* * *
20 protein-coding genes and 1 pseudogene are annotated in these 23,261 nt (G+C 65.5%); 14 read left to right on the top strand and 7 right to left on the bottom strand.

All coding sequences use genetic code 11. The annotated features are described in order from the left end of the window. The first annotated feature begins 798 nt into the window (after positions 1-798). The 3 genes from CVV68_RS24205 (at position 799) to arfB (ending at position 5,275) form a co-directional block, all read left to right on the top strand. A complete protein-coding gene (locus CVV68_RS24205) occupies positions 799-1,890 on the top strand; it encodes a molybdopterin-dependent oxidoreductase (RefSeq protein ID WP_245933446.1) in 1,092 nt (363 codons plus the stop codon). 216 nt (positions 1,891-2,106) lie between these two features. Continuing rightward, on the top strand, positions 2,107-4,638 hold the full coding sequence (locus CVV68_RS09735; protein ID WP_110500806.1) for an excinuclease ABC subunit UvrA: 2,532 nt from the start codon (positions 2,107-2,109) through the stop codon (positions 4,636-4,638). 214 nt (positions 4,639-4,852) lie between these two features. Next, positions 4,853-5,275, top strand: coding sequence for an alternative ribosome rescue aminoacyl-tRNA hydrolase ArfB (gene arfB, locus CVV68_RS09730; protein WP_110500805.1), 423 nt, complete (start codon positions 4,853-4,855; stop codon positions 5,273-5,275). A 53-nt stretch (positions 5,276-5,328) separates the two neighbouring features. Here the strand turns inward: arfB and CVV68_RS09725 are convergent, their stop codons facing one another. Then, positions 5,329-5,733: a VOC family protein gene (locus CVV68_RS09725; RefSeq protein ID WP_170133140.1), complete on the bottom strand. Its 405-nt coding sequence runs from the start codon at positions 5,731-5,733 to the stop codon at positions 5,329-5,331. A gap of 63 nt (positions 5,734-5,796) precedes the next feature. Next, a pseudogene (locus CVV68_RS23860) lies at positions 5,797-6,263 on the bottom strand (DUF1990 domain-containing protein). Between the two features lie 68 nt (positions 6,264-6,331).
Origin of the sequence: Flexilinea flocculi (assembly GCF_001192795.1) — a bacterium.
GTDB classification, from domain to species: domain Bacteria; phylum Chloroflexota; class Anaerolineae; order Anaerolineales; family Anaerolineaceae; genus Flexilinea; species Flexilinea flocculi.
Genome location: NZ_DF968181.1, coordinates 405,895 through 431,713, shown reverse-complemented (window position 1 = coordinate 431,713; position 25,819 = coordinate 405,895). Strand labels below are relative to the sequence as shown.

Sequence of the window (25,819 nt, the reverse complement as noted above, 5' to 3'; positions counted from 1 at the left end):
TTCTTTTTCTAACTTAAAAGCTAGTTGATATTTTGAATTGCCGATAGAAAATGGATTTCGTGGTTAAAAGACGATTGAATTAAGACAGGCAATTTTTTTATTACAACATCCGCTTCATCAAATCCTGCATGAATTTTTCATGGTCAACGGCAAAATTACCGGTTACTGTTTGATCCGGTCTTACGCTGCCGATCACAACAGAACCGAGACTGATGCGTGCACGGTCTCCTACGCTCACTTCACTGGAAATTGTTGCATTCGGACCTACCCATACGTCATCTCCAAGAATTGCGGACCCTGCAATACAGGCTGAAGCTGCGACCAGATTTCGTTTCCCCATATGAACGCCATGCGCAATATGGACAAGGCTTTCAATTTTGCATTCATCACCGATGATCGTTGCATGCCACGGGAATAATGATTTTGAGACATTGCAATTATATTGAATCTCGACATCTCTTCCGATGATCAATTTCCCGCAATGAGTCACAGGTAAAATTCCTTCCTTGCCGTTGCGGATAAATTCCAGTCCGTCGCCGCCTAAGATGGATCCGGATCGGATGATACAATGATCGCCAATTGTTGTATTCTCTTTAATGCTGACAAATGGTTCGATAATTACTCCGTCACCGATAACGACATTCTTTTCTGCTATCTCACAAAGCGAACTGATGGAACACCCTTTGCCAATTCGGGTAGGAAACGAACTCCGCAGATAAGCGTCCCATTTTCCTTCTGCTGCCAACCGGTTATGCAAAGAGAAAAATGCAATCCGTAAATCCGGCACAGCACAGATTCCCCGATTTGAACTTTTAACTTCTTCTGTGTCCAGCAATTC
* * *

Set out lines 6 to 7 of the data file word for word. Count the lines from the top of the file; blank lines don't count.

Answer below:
Sequence of the window (25,819 nt, the reverse complement as noted above, 5' to 3'; positions counted from 1 at the left end):
TTCTTTTTCTAACTTAAAAGCTAGTTGATATTTTGAATTGCCGATAGAAAATGGATTTCGTGGTTAAAAGACGATTGAATTAAGACAGGCAATTTTTTTATTACAACATCCGCTTCATCAAATCCTGCATGAATTTTTCATGGTCAACGGCAAAATTACCGGTTACTGTTTGATCCGGTCTTACGCTGCCGATCACAACAGAACCGAGACTGATGCGTGCACGGTCTCCTACGCTCACTTCACTGGAAATTGTTGCATTCGGACCTACCCATACGTCATCTCCAAGAATTGCGGACCCTGCAATACAGGCTGAAGCTGCGACCAGATTTCGTTTCCCCATATGAACGCCATGCGCAATATGGACAAGGCTTTCAATTTTGCATTCATCACCGATGATCGTTGCATGCCACGGGAATAATGATTTTGAGACATTGCAATTATATTGAATCTCGACATCTCTTCCGATGATCAATTTCCCGCAATGAGTCACAGGTAAAATTCCTTCCTTGCCGTTGCGGATAAATTCCAGTCCGTCGCCGCCTAAGATGGATCCGGATCGGATGATACAATGATCGCCAATTGTTGTATTCTCTTTAATGCTGACAAATGGTTCGATAATTACTCCGTCACCGATAACGACATTCTTTTCTGCTATCTCACAAAGCGAACTGATGGAACACCCTTTGCCAATTCGGGTAGGAAACGAACTCCGCAGATAAGCGTCCCATTTTCCTTCTGCTGCCAACCGGTTATGCAAAGAGAAAAATGCAATCCGTAAATCCGGCACAGCACAGATTCCCCGATTTGAACTTTTAACTTCTTCTGTGTCCAGCAATTC